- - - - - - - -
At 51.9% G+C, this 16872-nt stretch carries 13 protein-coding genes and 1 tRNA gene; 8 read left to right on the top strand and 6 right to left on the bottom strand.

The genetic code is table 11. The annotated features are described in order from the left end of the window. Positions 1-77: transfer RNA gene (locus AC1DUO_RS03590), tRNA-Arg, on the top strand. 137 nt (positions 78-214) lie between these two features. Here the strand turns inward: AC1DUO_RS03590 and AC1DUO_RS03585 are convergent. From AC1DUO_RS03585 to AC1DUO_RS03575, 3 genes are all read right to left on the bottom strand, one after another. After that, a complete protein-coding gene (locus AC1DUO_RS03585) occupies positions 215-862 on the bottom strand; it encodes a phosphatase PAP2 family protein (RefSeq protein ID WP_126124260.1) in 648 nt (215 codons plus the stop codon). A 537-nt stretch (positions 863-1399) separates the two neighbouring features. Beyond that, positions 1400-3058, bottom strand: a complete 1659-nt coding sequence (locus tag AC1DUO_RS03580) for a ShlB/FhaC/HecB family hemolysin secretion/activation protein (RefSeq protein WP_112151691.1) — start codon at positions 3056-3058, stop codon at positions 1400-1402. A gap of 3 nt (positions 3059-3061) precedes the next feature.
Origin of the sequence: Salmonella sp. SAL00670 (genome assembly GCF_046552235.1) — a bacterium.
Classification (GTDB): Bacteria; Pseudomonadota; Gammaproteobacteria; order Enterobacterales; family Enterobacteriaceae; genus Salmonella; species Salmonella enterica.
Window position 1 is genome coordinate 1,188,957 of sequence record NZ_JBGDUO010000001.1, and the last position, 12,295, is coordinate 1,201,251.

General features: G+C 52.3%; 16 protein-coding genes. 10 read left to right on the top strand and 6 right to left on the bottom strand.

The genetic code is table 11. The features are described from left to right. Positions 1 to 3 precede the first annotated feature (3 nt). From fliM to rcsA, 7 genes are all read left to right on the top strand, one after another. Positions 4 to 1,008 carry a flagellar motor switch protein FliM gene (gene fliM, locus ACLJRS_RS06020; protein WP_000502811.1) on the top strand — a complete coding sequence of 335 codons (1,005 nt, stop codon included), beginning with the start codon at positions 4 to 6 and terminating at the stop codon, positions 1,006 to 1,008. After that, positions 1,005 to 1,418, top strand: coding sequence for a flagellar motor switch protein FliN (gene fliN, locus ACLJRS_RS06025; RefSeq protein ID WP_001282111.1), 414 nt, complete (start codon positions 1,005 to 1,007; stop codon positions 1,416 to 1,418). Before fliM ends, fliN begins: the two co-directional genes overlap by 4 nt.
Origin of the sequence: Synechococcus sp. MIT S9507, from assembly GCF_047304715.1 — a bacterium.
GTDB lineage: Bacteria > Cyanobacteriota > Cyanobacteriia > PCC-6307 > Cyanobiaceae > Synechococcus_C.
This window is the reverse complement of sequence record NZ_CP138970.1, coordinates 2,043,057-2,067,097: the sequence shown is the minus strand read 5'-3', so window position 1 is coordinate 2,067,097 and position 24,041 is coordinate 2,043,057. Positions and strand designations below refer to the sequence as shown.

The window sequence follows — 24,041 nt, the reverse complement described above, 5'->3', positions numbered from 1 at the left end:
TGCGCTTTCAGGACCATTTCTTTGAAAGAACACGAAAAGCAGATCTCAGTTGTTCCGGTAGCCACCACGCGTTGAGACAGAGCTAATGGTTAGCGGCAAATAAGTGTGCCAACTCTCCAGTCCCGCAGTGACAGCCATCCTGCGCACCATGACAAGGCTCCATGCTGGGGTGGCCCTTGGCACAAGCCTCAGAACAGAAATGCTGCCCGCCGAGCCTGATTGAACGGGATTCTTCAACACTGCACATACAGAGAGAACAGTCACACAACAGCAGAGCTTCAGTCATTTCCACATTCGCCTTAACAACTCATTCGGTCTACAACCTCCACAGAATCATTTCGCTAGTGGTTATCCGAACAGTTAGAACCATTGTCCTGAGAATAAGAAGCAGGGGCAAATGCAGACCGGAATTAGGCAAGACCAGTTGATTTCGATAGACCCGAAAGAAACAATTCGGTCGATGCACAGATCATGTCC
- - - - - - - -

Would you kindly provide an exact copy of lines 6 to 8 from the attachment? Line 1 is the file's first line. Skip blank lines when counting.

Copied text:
General features: G+C 52.3%; 16 protein-coding genes. 10 read left to right on the top strand and 6 right to left on the bottom strand.

The genetic code is table 11. The features are described from left to right. Positions 1 to 3 precede the first annotated feature (3 nt). From fliM to rcsA, 7 genes are all read left to right on the top strand, one after another. Positions 4 to 1,008 carry a flagellar motor switch protein FliM gene (gene fliM, locus ACLJRS_RS06020; protein WP_000502811.1) on the top strand — a complete coding sequence of 335 codons (1,005 nt, stop codon included), beginning with the start codon at positions 4 to 6 and terminating at the stop codon, positions 1,006 to 1,008. After that, positions 1,005 to 1,418, top strand: coding sequence for a flagellar motor switch protein FliN (gene fliN, locus ACLJRS_RS06025; RefSeq protein ID WP_001282111.1), 414 nt, complete (start codon positions 1,005 to 1,007; stop codon positions 1,416 to 1,418). Before fliM ends, fliN begins: the two co-directional genes overlap by 4 nt.
Origin of the sequence: Synechococcus sp. MIT S9507, from assembly GCF_047304715.1 — a bacterium.